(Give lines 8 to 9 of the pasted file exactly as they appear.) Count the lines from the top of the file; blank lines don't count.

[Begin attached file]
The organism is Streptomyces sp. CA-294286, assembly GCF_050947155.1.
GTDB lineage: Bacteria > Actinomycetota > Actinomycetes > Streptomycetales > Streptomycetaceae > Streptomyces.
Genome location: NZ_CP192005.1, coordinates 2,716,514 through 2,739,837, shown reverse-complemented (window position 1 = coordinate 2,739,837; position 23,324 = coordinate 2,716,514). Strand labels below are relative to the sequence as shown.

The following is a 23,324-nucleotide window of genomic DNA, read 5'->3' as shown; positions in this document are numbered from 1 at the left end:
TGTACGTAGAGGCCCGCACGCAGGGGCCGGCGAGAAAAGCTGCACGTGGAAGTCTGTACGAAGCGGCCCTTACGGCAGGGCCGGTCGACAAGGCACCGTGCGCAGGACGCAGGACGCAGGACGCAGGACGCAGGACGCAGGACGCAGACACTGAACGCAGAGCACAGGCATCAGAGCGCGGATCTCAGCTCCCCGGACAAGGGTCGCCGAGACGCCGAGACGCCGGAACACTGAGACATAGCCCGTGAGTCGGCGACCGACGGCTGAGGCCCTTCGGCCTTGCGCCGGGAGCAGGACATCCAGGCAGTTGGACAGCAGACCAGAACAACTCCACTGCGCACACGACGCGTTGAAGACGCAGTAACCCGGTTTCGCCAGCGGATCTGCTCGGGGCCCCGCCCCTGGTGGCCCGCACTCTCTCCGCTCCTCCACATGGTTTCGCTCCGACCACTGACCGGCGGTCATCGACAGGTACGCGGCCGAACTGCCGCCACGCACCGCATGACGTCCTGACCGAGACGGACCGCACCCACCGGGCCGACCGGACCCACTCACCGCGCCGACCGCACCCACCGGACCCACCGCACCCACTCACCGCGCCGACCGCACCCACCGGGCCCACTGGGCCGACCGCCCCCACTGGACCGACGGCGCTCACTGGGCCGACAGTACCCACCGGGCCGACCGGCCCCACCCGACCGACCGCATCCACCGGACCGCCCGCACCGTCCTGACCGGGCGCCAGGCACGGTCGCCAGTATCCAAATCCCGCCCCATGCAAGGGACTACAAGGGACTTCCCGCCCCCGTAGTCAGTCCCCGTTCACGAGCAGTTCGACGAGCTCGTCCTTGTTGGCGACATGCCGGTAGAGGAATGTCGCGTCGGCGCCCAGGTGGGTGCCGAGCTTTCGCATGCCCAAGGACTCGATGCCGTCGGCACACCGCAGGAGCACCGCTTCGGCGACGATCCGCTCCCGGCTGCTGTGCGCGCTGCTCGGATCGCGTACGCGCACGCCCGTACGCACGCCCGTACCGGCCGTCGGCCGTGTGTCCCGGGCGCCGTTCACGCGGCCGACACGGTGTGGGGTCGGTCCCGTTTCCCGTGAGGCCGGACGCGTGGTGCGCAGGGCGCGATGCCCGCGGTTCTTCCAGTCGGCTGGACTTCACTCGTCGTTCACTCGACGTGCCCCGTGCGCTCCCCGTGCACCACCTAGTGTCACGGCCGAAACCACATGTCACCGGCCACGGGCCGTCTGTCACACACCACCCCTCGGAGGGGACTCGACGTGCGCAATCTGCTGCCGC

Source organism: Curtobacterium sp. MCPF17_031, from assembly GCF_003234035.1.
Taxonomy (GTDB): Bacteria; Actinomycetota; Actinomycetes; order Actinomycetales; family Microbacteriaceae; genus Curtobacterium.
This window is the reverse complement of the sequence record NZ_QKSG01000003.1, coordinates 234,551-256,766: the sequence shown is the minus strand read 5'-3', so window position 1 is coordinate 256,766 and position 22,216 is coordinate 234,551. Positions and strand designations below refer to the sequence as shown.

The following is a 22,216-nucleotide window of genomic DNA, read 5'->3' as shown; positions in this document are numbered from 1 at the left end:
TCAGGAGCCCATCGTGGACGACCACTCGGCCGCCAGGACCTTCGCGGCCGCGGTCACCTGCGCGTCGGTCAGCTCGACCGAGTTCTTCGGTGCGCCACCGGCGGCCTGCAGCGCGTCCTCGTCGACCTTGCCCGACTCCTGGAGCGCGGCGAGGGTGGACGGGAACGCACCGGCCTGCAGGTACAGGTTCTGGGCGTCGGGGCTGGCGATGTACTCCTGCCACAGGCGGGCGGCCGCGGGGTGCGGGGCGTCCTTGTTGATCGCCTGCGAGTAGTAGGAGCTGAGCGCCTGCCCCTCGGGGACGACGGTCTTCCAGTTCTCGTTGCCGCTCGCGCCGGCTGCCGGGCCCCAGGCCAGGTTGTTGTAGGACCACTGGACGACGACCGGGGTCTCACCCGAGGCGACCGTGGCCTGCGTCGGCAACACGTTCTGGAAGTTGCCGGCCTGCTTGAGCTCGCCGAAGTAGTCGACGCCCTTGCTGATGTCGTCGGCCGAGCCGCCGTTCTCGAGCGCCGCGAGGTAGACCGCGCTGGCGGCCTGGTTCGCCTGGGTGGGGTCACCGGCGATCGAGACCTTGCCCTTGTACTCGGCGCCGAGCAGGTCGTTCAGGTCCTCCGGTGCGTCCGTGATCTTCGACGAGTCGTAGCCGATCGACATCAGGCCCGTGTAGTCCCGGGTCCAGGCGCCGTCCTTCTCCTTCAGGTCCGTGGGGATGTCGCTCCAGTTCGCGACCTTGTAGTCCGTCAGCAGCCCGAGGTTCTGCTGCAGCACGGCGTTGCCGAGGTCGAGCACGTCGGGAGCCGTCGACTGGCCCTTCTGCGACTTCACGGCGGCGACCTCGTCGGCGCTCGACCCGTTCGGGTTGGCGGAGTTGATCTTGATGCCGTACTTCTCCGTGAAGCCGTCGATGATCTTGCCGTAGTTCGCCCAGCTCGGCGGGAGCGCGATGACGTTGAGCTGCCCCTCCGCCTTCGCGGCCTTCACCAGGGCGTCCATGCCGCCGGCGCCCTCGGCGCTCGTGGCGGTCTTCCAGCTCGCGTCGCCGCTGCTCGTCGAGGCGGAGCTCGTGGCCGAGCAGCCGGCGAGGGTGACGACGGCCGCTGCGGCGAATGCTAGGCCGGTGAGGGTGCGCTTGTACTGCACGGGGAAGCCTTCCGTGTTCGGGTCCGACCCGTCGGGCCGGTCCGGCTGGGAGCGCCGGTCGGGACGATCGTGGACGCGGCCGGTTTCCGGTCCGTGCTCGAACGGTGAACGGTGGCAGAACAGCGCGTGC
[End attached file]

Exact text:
This window is the reverse complement of the sequence record NZ_QKSG01000003.1, coordinates 234,551-256,766: the sequence shown is the minus strand read 5'-3', so window position 1 is coordinate 256,766 and position 22,216 is coordinate 234,551. Positions and strand designations below refer to the sequence as shown.

The following is a 22,216-nucleotide window of genomic DNA, read 5'->3' as shown; positions in this document are numbered from 1 at the left end: